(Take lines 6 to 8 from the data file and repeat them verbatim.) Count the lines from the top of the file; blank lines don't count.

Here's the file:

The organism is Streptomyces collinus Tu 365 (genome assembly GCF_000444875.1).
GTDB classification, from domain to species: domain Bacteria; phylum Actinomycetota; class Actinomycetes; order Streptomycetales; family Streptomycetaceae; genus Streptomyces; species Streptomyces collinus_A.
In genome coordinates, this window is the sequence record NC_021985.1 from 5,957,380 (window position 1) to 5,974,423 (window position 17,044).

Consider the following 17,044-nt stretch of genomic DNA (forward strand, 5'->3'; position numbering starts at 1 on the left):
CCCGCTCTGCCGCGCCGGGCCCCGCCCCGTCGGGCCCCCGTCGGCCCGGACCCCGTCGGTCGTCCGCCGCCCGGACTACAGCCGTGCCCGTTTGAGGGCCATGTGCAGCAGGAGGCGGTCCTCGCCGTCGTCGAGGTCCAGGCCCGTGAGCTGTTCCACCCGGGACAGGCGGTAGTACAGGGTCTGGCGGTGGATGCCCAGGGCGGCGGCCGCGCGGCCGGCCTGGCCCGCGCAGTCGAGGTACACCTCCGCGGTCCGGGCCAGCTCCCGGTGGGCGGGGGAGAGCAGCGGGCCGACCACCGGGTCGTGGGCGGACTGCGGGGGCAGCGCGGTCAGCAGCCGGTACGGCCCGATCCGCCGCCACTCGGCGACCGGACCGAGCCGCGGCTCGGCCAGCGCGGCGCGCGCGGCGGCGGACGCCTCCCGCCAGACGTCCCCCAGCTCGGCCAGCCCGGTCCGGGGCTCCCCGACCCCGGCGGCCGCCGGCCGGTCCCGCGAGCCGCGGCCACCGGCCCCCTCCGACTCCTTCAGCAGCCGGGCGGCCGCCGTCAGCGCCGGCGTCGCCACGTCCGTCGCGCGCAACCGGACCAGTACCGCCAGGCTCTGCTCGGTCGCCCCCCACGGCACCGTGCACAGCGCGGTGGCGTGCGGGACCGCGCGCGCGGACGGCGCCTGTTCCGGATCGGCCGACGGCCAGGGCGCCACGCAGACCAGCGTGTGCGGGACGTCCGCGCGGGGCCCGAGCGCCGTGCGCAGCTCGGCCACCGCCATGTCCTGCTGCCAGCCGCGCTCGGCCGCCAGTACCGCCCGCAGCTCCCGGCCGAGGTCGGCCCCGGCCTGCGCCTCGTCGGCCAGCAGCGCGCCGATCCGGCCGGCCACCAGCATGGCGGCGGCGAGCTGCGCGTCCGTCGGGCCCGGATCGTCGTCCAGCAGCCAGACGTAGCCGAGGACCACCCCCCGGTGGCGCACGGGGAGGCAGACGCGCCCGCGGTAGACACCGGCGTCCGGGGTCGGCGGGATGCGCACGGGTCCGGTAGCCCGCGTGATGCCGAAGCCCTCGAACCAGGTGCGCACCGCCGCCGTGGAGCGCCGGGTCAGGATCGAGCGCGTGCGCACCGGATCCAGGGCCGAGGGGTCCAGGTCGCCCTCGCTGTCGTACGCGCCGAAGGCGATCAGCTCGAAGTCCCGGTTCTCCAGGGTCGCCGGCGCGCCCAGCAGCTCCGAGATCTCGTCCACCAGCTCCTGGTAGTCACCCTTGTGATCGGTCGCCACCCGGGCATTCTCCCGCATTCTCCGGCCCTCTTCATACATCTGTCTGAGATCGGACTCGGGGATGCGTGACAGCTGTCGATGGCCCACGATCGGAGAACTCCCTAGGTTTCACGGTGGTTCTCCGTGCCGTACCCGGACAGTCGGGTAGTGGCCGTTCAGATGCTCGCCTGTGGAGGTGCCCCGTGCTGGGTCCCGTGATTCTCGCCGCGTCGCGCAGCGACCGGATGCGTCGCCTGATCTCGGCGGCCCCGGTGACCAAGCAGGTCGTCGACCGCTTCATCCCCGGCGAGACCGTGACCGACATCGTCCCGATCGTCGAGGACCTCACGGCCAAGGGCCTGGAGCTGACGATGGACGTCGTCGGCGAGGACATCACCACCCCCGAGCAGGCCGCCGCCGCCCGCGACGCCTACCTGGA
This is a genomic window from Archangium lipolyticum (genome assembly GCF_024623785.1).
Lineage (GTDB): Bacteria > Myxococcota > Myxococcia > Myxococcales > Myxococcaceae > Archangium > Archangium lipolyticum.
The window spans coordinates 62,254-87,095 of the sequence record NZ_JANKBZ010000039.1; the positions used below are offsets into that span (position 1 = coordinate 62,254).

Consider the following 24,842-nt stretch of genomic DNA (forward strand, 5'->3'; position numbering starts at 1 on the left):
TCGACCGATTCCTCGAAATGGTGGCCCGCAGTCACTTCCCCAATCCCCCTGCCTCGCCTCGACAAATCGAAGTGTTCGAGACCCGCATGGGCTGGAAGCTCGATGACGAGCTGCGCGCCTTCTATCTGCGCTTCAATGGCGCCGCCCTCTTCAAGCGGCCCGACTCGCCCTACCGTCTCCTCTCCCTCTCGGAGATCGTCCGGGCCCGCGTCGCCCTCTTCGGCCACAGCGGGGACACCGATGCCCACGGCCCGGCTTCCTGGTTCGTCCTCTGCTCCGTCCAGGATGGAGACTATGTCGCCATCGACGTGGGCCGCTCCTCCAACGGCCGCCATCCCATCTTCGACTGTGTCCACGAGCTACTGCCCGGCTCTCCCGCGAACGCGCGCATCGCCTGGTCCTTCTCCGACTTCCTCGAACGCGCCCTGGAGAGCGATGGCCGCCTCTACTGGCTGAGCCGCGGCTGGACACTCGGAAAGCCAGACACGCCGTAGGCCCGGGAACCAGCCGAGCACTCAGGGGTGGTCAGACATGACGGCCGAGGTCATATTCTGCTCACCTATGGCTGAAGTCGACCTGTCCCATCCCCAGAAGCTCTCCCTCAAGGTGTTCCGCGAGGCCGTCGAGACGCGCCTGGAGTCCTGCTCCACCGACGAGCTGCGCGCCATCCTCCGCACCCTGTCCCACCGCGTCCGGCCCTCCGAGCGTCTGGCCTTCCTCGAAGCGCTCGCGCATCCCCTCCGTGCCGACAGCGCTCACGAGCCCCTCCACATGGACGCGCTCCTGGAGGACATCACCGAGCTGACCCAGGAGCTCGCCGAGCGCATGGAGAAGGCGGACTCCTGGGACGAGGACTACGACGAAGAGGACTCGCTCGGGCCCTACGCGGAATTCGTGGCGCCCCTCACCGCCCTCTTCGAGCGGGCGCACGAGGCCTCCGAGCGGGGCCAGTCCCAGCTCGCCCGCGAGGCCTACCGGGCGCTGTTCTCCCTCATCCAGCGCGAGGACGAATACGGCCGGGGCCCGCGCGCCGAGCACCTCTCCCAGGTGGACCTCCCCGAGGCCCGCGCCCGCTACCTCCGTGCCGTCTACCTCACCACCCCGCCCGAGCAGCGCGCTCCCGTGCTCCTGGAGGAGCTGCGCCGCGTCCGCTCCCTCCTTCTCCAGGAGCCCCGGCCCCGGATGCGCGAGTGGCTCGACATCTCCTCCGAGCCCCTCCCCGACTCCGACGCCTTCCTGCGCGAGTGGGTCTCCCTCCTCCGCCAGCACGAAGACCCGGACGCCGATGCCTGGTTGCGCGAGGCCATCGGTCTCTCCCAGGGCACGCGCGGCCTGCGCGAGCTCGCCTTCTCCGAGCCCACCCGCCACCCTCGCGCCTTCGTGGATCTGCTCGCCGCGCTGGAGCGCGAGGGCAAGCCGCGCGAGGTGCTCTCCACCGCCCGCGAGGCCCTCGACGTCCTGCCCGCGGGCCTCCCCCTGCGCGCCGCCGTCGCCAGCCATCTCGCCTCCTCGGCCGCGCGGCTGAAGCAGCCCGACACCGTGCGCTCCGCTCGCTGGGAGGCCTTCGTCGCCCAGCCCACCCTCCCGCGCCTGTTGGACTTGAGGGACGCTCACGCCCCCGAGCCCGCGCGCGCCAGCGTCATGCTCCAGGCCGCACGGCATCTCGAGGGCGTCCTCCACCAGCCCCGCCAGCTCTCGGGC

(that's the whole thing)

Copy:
This is a genomic window from Archangium lipolyticum (genome assembly GCF_024623785.1).
Lineage (GTDB): Bacteria > Myxococcota > Myxococcia > Myxococcales > Myxococcaceae > Archangium > Archangium lipolyticum.
The window spans coordinates 62,254-87,095 of the sequence record NZ_JANKBZ010000039.1; the positions used below are offsets into that span (position 1 = coordinate 62,254).